This article is sponsored by our partner, MitoQ.
How John Marshall Beat Cancer and Took Charge of His Health
In 2010, John Marshall was firing on all cylinders. He was a successful marketing professional, busy working in Australia. He and his wife were raising a 3-year-old son with another on the way. He’d always been focused on health and nutrition and an avid road cyclist. So when he discovered a small lump on his upper back, Marshall thought nothing of it.
A few months later, the lump was still there. “I thought, ‘I better get it checked out,’ but I was still rather flippant about it,” he says. He got an ultrasound and was ordered an MRI. When Marshall discovered a team of 15 people analyzing the results on a monitor, he finally realized something wasn’t right.
A biopsy confirmed that the lump wasn’t just cancer—it was a rare form of an extremely rare type of the disease. Marshall had an Ewing’s sarcoma, a soft tissue tumor usually only found in children and adolescent boys. It affects fewer than 1,000 people every year, and Marshall getting it as a 42-year-old man was simply bad luck, doctors said. Doctors told him that if it had spread from the supraspinatus muscle, in his shoulder, he’d have less than a 10 percent chance of survival.
John Marshall's Treatment: 12 Months of Getting Pumped With Poison
In a turn of good luck, Marshall found out the cancer hadn’t spread, and his survival chances were 60 percent. “I was fit and healthy, I figured I was above average for my resilience, and I was pretty determined to beat it,” remembers Marshall. But it wouldn’t be easy. He was expecting to be prescribed three months of chemotherapy. Turns out, he needed a full year of treatment.
“I spent about 400 hours during that 12 months getting pumped with poison,” Marshall says. After each course of treatment—some one-day doses, some stretched over a week—he walked around in a fog, often with splitting headaches. Marshall tried to exercise but could barely handle a walk down the driveway and back. “Toward the end of it, I was crawling to the finish line,” he remembers.
Even after that initial 12 months, Marshall’s fight wasn’t over. For the next five years, he went in for regular testing before his oncologist finally declared him cured. “That seems like it’d be a euphoric moment, when the doctor clears you, but it’s actually quite a scary moment. You’re on your own, and you’ve been introduced to your own mortality. You realize you’re not bulletproof and things can go wrong.”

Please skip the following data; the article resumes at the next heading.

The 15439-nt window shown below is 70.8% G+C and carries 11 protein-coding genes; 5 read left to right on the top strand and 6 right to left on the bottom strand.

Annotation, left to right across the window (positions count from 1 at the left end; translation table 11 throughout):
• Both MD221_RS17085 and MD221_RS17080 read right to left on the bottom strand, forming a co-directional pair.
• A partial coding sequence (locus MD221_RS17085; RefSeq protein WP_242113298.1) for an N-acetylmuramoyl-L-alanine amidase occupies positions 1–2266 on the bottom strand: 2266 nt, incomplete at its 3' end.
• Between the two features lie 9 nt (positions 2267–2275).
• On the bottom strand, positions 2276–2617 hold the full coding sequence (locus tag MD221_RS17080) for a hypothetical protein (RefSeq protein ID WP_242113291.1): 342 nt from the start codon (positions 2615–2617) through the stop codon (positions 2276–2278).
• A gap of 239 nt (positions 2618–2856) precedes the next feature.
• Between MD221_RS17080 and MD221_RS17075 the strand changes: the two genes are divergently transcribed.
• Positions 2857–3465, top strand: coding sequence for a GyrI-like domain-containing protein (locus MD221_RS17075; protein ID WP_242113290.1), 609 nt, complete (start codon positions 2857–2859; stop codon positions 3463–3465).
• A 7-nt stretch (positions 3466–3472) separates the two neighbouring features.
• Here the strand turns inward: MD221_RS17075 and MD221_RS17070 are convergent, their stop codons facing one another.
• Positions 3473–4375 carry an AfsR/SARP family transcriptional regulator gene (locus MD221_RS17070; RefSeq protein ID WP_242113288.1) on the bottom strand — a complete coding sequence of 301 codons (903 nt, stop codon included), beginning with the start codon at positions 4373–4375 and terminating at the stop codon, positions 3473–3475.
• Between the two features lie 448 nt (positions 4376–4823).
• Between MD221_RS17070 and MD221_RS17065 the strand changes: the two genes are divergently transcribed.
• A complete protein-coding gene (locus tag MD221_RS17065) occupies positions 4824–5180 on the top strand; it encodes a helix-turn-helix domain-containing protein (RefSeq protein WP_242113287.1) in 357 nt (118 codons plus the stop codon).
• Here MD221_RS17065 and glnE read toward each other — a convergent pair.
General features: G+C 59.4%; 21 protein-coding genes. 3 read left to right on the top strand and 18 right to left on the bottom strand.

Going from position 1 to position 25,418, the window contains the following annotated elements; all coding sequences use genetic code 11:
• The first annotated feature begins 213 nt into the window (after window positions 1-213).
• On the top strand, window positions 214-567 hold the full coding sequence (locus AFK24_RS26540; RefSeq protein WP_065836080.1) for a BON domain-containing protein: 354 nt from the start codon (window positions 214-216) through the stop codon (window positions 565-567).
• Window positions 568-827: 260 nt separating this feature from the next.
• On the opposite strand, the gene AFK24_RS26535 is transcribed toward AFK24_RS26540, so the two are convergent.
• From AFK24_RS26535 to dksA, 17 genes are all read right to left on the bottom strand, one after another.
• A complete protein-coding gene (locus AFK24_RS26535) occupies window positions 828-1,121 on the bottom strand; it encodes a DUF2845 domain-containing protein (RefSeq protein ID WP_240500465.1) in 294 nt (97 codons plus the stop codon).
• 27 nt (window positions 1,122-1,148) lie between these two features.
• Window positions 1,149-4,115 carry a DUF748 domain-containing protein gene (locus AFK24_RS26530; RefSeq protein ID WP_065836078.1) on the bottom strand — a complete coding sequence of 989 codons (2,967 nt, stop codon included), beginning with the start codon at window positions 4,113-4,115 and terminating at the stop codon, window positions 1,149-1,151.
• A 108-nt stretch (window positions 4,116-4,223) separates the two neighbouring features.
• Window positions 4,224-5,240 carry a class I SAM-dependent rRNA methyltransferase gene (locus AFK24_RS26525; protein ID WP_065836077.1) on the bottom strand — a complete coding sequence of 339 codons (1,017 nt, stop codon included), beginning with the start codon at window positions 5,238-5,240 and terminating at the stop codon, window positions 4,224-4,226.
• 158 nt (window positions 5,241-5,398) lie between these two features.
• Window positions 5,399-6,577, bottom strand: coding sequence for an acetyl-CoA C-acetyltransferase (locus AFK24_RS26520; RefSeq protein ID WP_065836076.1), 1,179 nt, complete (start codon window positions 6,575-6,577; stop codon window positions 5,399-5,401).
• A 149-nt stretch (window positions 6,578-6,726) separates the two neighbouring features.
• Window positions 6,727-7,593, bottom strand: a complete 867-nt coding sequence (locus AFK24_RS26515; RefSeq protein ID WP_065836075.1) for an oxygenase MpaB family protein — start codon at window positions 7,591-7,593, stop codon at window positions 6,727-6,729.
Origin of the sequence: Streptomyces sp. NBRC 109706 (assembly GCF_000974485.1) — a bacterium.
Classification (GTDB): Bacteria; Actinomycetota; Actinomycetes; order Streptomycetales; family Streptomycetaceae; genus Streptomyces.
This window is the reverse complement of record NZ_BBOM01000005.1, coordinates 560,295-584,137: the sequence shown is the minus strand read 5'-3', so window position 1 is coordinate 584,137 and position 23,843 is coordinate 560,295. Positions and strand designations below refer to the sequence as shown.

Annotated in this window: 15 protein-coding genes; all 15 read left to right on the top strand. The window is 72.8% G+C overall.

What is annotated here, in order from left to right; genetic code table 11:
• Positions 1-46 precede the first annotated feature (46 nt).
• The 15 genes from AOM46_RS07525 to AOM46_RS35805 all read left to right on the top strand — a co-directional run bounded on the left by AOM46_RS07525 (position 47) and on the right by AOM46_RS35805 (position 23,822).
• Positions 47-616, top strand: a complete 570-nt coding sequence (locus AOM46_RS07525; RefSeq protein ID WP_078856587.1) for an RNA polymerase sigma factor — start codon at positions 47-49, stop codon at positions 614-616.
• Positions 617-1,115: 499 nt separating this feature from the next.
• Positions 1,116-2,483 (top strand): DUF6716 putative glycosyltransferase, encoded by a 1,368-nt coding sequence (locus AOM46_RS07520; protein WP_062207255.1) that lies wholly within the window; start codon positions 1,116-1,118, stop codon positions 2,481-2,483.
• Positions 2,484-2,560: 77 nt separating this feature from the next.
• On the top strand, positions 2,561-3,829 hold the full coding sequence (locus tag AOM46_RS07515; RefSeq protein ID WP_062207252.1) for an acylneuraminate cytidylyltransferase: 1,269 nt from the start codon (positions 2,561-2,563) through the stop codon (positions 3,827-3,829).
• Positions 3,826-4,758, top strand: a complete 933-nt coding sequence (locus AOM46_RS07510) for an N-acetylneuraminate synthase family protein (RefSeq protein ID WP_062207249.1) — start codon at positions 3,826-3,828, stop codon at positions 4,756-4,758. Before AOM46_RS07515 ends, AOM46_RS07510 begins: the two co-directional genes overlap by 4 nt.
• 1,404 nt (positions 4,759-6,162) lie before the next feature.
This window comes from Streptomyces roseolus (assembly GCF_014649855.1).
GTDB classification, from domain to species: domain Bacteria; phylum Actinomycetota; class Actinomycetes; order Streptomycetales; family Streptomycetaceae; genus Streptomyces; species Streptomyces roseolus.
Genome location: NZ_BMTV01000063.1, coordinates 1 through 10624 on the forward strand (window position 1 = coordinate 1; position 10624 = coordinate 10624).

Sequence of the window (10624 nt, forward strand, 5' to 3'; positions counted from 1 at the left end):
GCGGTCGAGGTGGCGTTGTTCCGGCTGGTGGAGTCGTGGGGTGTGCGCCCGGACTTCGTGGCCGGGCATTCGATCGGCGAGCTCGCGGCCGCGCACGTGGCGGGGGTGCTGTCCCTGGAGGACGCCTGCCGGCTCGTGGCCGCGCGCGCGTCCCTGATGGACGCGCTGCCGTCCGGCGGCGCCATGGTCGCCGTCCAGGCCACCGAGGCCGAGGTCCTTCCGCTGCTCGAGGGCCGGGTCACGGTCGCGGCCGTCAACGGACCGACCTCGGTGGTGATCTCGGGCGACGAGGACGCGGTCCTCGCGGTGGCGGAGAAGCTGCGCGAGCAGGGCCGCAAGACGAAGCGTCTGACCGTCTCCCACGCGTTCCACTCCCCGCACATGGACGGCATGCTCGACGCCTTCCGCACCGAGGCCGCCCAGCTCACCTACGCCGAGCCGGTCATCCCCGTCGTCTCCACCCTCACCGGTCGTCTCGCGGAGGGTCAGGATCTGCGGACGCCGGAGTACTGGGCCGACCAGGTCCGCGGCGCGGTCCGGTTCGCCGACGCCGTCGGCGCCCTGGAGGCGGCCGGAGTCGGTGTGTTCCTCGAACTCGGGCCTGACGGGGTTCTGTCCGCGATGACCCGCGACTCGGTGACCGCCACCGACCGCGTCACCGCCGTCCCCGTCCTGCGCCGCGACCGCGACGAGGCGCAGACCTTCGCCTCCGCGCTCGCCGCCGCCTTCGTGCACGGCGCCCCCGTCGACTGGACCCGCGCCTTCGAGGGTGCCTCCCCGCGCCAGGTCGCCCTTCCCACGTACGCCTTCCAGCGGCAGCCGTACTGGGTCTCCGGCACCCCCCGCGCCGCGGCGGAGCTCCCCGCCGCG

John Marshall's Road Back: Getting Serious About Staying Healthy
Marshall learned that the biggest challenge of being a survivor is the mental game: constantly thinking that the cancer could return. “As time progresses, you become less fearful of it coming back. But there’s an opportunity to be far more proactive about what you do to stack the odds in your favor.” He started focusing on every aspect of his health. He read about eating right for your blood type and took up a mostly vegetarian diet. He amped up his workouts after finishing treatment and continued to pop a multivitamin daily.
Around this time, Marshall learned that a problem on a cellular level could possibly have caused his disease. In fact, dysfunction in the mitochondria—the powerhouse that produces energy in all the cells of the body—plays a role in many serious diseases.
A couple of years ago, Marshall started taking MitoQ, a CoQ10 supplement with a formula that’s smaller and therefore more penetrative than most. Because of its size, MitoQ is able to penetrate the energy-producing mitochondria hundreds of times more effectively than regular CoQ10 antioxidants. There wasn’t an immediate burst of energy, but after a couple months of popping the pill daily, he noticed a difference: Marshall had more energy, good mental focus, and felt more resilient. Now when he goes for a long, strenuous ride on his bike, he can train more intensely and bounces back from it faster.
“Taking MitoQ is about helping stack the odds in my favor,” he says. “I now understand the concept of mitochondrial dysfunction. Investing in the ongoing health of my mitochondria feels like a smart way to help support my long-term health. I understand there are no guarantees, but affirmative action is a smart health strategy.”
He started taking the supplement—and met the president of the company when a friend introduced them—a few years ago. When a job at MitoQ presented itself, it seemed like destiny, says Marshall, who’s now the brand’s chief marketing officer. “Experiencing cancer led me to look for ways to help myself and others support their health and wellbeing,” he says. “The disease was physically and mentally the toughest challenge I’ve ever faced, but in a lot of ways, it was a gift.”
To learn more about MitoQ, the supplement John Marshall took during his recovery, click here.